One industry above all others is cited as the quintessential case study of post-war British decline and failure in manufacturing. For many years dominant around the world, the British motor cycle industry succumbed after a steadily accelerating downwards slide during the twenty years after 1950. Once technically advanced by world standards, British bikes came to be seen as antiquated and mechanically unreliable, and consumers deserted them in droves, deciding instead to buy a car, perhaps an Italian scooter, or one of a long series of more and more sophisticated and user-friendly Japanese bikes.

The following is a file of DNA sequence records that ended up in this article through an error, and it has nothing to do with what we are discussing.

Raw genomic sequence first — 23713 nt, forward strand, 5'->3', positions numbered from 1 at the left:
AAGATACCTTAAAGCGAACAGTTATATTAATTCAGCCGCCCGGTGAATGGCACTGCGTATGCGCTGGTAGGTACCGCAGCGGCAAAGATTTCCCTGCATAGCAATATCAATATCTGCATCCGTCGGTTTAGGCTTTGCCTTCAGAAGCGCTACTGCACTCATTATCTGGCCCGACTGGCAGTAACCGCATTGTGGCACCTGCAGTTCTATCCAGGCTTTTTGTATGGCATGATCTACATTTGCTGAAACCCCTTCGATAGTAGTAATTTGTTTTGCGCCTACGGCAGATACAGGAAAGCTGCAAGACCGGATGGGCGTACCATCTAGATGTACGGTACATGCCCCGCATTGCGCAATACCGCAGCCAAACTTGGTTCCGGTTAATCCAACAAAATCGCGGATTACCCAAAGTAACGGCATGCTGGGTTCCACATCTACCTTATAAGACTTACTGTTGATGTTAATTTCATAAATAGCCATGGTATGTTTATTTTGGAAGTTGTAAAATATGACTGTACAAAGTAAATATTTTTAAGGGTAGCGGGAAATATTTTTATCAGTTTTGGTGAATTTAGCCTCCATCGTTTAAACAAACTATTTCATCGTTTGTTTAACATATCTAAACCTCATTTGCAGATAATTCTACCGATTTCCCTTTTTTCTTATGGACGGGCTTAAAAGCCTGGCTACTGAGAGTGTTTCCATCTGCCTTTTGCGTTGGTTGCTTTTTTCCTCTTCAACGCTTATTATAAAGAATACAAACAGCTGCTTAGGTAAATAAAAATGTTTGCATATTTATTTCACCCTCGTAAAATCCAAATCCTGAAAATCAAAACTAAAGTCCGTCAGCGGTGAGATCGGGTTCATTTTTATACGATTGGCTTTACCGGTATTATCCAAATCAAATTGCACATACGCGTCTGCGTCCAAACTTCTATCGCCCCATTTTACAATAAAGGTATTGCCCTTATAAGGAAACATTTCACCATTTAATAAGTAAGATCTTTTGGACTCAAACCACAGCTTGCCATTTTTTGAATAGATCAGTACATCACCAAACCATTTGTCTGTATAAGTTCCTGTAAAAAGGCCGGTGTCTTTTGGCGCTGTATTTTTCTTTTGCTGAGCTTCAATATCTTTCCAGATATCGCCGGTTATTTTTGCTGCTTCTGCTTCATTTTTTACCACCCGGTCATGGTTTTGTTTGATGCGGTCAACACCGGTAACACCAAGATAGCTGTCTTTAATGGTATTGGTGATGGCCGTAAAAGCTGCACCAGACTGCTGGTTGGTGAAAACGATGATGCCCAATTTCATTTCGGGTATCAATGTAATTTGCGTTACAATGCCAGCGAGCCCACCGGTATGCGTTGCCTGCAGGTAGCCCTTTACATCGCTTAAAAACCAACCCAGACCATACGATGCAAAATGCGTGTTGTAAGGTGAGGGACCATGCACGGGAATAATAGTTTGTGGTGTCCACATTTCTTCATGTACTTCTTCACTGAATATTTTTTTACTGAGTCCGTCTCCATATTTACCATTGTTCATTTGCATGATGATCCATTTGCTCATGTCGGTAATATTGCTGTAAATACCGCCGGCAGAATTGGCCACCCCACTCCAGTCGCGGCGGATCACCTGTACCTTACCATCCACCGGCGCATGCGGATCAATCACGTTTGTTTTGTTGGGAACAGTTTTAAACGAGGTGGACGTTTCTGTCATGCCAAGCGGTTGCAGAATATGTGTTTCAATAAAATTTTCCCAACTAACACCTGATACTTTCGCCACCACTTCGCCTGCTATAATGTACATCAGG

How did this happen, and so quickly? Why did the whole industry die after such an apparently feeble struggle? Steve Koerner provides compelling reasons in this tightly argued narrative of industrial decline and failure.